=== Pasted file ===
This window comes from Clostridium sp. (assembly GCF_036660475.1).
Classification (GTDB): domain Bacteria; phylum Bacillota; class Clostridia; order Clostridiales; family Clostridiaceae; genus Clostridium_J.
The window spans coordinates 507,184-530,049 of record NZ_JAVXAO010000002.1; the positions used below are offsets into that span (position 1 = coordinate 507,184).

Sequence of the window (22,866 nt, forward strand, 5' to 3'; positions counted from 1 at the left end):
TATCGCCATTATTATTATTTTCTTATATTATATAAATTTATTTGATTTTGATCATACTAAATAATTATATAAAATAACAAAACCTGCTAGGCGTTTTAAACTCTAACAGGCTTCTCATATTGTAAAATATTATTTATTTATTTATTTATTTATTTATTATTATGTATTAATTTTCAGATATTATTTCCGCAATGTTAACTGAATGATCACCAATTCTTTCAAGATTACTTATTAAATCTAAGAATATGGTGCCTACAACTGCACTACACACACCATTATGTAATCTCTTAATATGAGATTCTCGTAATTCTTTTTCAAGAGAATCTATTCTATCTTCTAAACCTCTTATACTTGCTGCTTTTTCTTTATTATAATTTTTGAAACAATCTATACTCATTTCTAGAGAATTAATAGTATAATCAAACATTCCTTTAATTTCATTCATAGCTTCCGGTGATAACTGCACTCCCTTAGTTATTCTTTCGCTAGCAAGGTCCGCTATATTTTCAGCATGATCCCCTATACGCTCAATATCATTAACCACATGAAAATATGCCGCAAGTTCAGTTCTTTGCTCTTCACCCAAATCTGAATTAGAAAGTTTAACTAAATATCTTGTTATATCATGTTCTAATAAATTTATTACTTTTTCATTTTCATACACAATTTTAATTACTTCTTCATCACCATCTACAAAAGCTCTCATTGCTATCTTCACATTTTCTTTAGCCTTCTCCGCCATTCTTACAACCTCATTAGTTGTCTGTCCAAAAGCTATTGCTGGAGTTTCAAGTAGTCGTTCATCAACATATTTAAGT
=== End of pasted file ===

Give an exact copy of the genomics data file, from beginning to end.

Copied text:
This window comes from Clostridium sp. (assembly GCF_036660475.1).
Classification (GTDB): domain Bacteria; phylum Bacillota; class Clostridia; order Clostridiales; family Clostridiaceae; genus Clostridium_J.
The window spans coordinates 507,184-530,049 of record NZ_JAVXAO010000002.1; the positions used below are offsets into that span (position 1 = coordinate 507,184).

Sequence of the window (22,866 nt, forward strand, 5' to 3'; positions counted from 1 at the left end):
TATCGCCATTATTATTATTTTCTTATATTATATAAATTTATTTGATTTTGATCATACTAAATAATTATATAAAATAACAAAACCTGCTAGGCGTTTTAAACTCTAACAGGCTTCTCATATTGTAAAATATTATTTATTTATTTATTTATTTATTTATTATTATGTATTAATTTTCAGATATTATTTCCGCAATGTTAACTGAATGATCACCAATTCTTTCAAGATTACTTATTAAATCTAAGAATATGGTGCCTACAACTGCACTACACACACCATTATGTAATCTCTTAATATGAGATTCTCGTAATTCTTTTTCAAGAGAATCTATTCTATCTTCTAAACCTCTTATACTTGCTGCTTTTTCTTTATTATAATTTTTGAAACAATCTATACTCATTTCTAGAGAATTAATAGTATAATCAAACATTCCTTTAATTTCATTCATAGCTTCCGGTGATAACTGCACTCCCTTAGTTATTCTTTCGCTAGCAAGGTCCGCTATATTTTCAGCATGATCCCCTATACGCTCAATATCATTAACCACATGAAAATATGCCGCAAGTTCAGTTCTTTGCTCTTCACCCAAATCTGAATTAGAAAGTTTAACTAAATATCTTGTTATATCATGTTCTAATAAATTTATTACTTTTTCATTTTCATACACAATTTTAATTACTTCTTCATCACCATCTACAAAAGCTCTCATTGCTATCTTCACATTTTCTTTAGCCTTCTCCGCCATTCTTACAACCTCATTAGTTGTCTGTCCAAAAGCTATTGCTGGAGTTTCAAGTAGTCGTTCATCAACATATTTAAGT